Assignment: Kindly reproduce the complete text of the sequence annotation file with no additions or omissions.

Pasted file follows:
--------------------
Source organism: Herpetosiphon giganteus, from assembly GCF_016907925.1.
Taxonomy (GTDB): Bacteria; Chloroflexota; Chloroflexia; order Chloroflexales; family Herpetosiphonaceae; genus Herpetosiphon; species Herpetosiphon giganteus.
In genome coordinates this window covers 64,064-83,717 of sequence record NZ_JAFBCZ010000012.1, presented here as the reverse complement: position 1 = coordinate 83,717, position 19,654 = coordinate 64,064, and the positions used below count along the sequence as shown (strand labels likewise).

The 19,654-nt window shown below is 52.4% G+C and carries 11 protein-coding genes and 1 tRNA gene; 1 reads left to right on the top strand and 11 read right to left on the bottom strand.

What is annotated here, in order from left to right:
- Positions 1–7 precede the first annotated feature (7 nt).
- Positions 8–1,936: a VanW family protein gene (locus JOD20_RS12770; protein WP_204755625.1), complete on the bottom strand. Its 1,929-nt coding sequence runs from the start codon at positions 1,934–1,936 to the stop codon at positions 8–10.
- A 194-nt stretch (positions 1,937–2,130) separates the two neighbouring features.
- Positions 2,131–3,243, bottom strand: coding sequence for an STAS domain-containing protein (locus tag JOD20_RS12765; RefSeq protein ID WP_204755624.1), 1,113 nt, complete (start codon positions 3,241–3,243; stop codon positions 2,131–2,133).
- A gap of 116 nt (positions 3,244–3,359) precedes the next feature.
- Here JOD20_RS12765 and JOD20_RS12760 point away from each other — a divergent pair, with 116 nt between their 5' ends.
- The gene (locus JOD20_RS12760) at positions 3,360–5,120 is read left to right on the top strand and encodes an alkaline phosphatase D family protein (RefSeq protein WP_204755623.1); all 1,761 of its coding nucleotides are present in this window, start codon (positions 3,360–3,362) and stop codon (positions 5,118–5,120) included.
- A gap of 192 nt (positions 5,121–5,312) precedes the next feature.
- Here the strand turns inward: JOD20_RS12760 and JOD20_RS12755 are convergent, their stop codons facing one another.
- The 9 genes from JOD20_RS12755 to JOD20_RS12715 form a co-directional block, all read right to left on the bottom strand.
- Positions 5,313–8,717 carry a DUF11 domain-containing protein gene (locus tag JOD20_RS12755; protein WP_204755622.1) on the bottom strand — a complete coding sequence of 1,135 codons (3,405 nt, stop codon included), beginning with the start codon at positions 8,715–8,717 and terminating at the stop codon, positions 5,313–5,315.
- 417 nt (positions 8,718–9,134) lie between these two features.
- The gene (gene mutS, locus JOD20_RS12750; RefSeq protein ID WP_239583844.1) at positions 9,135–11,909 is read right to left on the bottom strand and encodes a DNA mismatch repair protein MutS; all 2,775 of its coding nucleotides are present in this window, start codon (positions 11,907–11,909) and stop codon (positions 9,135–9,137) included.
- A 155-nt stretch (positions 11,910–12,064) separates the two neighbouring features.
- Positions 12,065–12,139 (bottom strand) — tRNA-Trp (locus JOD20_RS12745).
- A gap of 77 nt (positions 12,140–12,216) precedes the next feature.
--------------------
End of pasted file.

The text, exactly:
Source organism: Herpetosiphon giganteus, from assembly GCF_016907925.1.
Taxonomy (GTDB): Bacteria; Chloroflexota; Chloroflexia; order Chloroflexales; family Herpetosiphonaceae; genus Herpetosiphon; species Herpetosiphon giganteus.
In genome coordinates this window covers 64,064-83,717 of sequence record NZ_JAFBCZ010000012.1, presented here as the reverse complement: position 1 = coordinate 83,717, position 19,654 = coordinate 64,064, and the positions used below count along the sequence as shown (strand labels likewise).

The 19,654-nt window shown below is 52.4% G+C and carries 11 protein-coding genes and 1 tRNA gene; 1 reads left to right on the top strand and 11 read right to left on the bottom strand.

What is annotated here, in order from left to right:
- Positions 1–7 precede the first annotated feature (7 nt).
- Positions 8–1,936: a VanW family protein gene (locus JOD20_RS12770; protein WP_204755625.1), complete on the bottom strand. Its 1,929-nt coding sequence runs from the start codon at positions 1,934–1,936 to the stop codon at positions 8–10.
- A 194-nt stretch (positions 1,937–2,130) separates the two neighbouring features.
- Positions 2,131–3,243, bottom strand: coding sequence for an STAS domain-containing protein (locus tag JOD20_RS12765; RefSeq protein ID WP_204755624.1), 1,113 nt, complete (start codon positions 3,241–3,243; stop codon positions 2,131–2,133).
- A gap of 116 nt (positions 3,244–3,359) precedes the next feature.
- Here JOD20_RS12765 and JOD20_RS12760 point away from each other — a divergent pair, with 116 nt between their 5' ends.
- The gene (locus JOD20_RS12760) at positions 3,360–5,120 is read left to right on the top strand and encodes an alkaline phosphatase D family protein (RefSeq protein WP_204755623.1); all 1,761 of its coding nucleotides are present in this window, start codon (positions 3,360–3,362) and stop codon (positions 5,118–5,120) included.
- A gap of 192 nt (positions 5,121–5,312) precedes the next feature.
- Here the strand turns inward: JOD20_RS12760 and JOD20_RS12755 are convergent, their stop codons facing one another.
- The 9 genes from JOD20_RS12755 to JOD20_RS12715 form a co-directional block, all read right to left on the bottom strand.
- Positions 5,313–8,717 carry a DUF11 domain-containing protein gene (locus tag JOD20_RS12755; protein WP_204755622.1) on the bottom strand — a complete coding sequence of 1,135 codons (3,405 nt, stop codon included), beginning with the start codon at positions 8,715–8,717 and terminating at the stop codon, positions 5,313–5,315.
- 417 nt (positions 8,718–9,134) lie between these two features.
- The gene (gene mutS, locus JOD20_RS12750; RefSeq protein ID WP_239583844.1) at positions 9,135–11,909 is read right to left on the bottom strand and encodes a DNA mismatch repair protein MutS; all 2,775 of its coding nucleotides are present in this window, start codon (positions 11,907–11,909) and stop codon (positions 9,135–9,137) included.
- A 155-nt stretch (positions 11,910–12,064) separates the two neighbouring features.
- Positions 12,065–12,139 (bottom strand) — tRNA-Trp (locus JOD20_RS12745).
- A gap of 77 nt (positions 12,140–12,216) precedes the next feature.